25.3 x 35.5cm platemark, 34.5 x 44.9cm sheet
Henri van Raalte was an established etcher in England before emigrating to Australia in 1910, having been an Associate of the Royal Society of Painter-Etchers from 1901, and had an etching reproduced in a special edition of the Studio on 'Modern etching and engraving' in 1902.
Van Raalte produced a series of expressive drypoints, including landscapes featuring gum trees, while living in Perth, and later Adelaide, establishing a national reputation within a short time of his arrival. Critics, such as Norman Lindsay who wrote favourably about his work in 1918, responded most to the sense of grandeur and drama with which van Raalte could suffuse a simple subject like a tree. This romantic treatment of the landscape aligned with ideals of heroic nationalism which many artists of the period felt must be the highest aspiration of Australian art. Van Raalte eventually produced a large oeuvre of etchings, drypoints and aquatints of cityscapes, landscapes and genre scenes by the time of his death in 1929.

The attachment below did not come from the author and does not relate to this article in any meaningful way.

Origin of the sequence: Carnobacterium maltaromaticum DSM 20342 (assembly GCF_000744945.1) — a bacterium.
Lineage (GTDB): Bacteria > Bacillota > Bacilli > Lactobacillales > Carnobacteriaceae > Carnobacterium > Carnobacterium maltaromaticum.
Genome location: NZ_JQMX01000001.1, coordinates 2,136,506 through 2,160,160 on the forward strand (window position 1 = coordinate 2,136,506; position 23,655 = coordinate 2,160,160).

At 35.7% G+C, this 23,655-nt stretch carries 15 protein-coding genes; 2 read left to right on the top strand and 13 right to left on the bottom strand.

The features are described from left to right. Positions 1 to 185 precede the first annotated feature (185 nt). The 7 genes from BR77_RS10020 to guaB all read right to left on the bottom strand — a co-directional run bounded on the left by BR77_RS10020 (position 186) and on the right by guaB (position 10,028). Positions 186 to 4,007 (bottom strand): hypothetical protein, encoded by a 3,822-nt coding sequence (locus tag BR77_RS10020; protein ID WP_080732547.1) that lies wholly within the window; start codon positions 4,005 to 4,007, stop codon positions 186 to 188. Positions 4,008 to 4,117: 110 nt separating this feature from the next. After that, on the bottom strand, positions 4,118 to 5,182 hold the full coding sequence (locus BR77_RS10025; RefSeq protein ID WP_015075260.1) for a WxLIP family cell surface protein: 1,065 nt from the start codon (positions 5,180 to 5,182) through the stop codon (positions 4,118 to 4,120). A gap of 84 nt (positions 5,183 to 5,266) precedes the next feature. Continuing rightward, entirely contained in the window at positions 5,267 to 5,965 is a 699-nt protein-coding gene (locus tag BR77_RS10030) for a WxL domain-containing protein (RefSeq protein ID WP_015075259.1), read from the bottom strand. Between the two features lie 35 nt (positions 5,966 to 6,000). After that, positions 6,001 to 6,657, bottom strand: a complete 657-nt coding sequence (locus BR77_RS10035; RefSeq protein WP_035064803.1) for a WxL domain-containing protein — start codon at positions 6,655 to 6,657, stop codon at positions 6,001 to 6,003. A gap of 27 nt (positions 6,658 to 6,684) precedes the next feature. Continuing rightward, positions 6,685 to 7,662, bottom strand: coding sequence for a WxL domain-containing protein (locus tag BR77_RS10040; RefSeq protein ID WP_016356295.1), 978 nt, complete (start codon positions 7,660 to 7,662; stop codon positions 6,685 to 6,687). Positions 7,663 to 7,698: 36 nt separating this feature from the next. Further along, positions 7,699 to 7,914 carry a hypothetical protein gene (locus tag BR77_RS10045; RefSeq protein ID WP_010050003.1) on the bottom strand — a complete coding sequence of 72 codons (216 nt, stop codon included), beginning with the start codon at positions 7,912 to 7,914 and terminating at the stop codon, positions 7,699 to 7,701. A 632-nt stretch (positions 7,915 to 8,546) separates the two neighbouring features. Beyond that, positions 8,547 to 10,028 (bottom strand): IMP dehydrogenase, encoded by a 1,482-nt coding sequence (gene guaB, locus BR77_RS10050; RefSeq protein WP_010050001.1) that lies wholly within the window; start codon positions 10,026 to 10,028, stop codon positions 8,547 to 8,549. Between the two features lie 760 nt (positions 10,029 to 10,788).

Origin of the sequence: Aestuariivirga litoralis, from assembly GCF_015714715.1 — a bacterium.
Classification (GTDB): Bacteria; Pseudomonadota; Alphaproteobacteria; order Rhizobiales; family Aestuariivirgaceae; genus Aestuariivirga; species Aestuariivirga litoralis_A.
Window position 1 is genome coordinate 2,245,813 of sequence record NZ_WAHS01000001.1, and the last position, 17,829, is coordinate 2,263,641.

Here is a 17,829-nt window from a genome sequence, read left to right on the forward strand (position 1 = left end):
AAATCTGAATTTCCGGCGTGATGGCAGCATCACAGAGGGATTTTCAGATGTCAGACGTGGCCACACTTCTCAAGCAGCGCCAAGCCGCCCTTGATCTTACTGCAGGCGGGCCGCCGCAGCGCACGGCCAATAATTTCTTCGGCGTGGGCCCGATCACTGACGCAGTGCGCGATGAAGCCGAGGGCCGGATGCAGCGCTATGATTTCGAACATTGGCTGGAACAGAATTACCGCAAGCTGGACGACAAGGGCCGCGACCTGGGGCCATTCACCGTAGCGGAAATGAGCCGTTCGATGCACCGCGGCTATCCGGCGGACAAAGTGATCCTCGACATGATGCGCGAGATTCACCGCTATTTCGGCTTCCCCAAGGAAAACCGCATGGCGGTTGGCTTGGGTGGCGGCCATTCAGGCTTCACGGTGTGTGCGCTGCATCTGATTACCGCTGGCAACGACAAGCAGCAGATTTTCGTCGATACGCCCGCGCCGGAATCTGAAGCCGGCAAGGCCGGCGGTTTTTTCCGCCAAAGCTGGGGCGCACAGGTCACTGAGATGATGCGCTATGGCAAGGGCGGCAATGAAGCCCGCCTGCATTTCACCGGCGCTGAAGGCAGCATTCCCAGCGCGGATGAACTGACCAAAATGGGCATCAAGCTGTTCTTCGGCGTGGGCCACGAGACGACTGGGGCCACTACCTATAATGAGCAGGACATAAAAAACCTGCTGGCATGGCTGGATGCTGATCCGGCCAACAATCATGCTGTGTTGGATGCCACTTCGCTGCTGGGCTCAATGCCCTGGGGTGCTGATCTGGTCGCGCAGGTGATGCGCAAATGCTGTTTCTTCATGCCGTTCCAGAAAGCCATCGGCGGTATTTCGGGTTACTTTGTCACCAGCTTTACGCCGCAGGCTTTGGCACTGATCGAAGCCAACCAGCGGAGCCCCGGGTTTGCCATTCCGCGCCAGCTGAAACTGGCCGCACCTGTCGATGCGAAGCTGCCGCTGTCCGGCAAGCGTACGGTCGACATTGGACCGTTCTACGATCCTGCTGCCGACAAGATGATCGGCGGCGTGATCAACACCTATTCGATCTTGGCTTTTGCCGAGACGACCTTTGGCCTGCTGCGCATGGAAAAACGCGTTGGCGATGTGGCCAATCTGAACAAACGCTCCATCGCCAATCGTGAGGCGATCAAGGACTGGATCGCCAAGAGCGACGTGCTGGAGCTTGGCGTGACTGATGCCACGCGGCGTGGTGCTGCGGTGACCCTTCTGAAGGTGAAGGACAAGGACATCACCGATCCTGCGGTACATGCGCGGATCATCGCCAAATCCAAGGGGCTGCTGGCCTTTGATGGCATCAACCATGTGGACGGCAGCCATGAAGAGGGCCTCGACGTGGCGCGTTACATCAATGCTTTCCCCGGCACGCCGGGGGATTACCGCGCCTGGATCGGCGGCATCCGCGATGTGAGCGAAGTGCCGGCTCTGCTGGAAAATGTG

from Anne Ryan, 'Australian etchings and engravings 1880s–1930s from the Gallery's collection', AGNSW, Sydney 2007
Trustees of the National Art Gallery of New South Wales (Australia), One hundred years of Australian art, Sydney, circa 1945. cat.no. 34; titled 'The boat builder's shed at Rye'
One hundred years of Australian art, Exhibition Venue Unknown, 1945–1946.